Finance Minister, Pravin Gordhan, began his 2017 budget speech by emphasizing the harsh reality facing South Africans: unemployment is extremely high, economic growth is slow, and many businesses and families are under considerable stress.
In an effort to address this challenging situation, the tax proposals this year are expected to raise an additional R28 billion. The central thrust of government’s spending programmes will continue to be redistribution in support of education, health services and municipal functions in rural areas.
Some of the main tax proposals outlined in the budget were as follows:
A new top personal income tax rate of 45 % for those with taxable incomes above R1.5 million, combined with partial relief for bracket creep
An increase in the dividend withholding tax rate from 15 % to 20 %, effective 22 February 2017
An increase of 30c/litre in the general fuel levy and 9c/litre in the road accident fund
Increases of between 6 % and 10 %, in the excise duties for alcohol and tobacco
Other changes proposed:
The flat rate of tax of 41% for trusts (other than special trusts) to be increased to 45%
Withholding taxes on non-resident sellers of immovable property be increased from 5% to 7.5% for non-resident individuals, from 7.5% to 10% for non-resident companies, and from 10% to 15% for a non-resident trust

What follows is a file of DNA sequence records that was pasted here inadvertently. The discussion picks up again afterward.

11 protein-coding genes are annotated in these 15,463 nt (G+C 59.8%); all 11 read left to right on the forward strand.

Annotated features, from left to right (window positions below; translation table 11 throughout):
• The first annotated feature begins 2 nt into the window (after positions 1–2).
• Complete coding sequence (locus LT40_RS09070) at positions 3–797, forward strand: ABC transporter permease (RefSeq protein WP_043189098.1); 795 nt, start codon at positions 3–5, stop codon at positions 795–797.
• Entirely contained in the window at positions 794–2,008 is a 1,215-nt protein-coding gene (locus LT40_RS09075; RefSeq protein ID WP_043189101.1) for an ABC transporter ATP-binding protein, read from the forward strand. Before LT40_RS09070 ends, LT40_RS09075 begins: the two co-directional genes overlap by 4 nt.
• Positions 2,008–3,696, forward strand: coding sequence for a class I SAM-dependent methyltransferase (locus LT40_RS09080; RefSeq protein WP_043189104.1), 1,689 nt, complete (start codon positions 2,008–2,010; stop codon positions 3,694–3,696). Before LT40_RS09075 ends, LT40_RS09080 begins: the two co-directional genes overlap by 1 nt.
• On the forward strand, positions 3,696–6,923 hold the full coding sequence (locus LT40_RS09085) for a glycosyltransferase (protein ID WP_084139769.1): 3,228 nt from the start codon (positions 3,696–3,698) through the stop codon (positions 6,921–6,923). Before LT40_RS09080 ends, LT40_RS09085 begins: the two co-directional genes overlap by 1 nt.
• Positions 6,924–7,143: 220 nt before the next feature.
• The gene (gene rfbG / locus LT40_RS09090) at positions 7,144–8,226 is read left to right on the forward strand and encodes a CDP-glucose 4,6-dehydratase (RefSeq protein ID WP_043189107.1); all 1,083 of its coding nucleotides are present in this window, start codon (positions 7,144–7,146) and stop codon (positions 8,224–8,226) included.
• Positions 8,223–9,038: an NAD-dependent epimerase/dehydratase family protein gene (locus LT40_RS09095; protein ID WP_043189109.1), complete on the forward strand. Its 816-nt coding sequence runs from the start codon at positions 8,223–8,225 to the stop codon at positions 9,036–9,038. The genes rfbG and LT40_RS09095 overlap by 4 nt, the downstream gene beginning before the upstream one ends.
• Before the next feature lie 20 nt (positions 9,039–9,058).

Some tax relief:
There will be a marginal increase in the threshold for taxable income, from R75 000 to R75 750
There will be an increase in the threshold above which transfer duty is paid, from R750 000 to R900 000
The annual allowance for tax-free savings accounts will be increased to R33 000
The medical tax credit will be increased in line with inflation
Further consultations are currently taking place on the tax on sugary beverages (the tax will be implemented later this year once details are finalised and the legislation is passed)
The proposed carbon tax and its date of implementation will be considered further in Parliament this year
The medical tax credit is in line for a reduction in future as part of financing the National Health Insurance.
Capital gains tax inclusion rate for individuals, special trusts and insurers’ individual policyholder funds will remain at 40%, and for other taxpayers at 80%
The annual exclusion of R40 000 on capital gain or capital loss for individuals and special trusts will remain the same for 2017/2018
The annual exclusion on the death of an individual will remain at R300 000 for the year of death.
Although measures are proposed to strengthen the Estate Duty and Donations Tax, there were no changes to Estate Duty, Donations Tax or Securities Transfer Tax provisions
Normal rates of tax for companies will remain at 28%
Note that these are proposals as per the budget speech, many of which are yet to be implemented. We will keep you posted on further developments. Feel free to contact our offices with any queries.